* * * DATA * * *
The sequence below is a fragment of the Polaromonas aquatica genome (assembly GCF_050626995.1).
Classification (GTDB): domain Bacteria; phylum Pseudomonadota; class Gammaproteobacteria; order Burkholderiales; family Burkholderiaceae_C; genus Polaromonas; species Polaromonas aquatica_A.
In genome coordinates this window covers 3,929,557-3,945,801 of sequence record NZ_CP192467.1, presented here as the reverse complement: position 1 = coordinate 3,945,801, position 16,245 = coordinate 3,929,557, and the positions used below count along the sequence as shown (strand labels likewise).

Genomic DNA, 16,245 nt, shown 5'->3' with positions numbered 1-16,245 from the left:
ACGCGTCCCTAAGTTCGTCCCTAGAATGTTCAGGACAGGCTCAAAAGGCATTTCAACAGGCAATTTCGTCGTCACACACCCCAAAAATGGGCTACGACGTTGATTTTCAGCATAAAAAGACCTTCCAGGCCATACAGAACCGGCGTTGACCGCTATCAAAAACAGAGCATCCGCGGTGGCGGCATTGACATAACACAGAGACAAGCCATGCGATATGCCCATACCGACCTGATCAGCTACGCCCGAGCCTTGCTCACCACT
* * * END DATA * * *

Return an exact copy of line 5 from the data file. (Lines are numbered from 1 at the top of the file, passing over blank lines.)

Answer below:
ACGCGTCCCTAAGTTCGTCCCTAGAATGTTCAGGACAGGCTCAAAAGGCATTTCAACAGGCAATTTCGTCGTCACACACCCCAAAAATGGGCTACGACGTTGATTTTCAGCATAAAAAGACCTTCCAGGCCATACAGAACCGGCGTTGACCGCTATCAAAAACAGAGCATCCGCGGTGGCGGCATTGACATAACACAGAGACAAGCCATGCGATATGCCCATACCGACCTGATCAGCTACGCCCGAGCCTTGCTCACCACT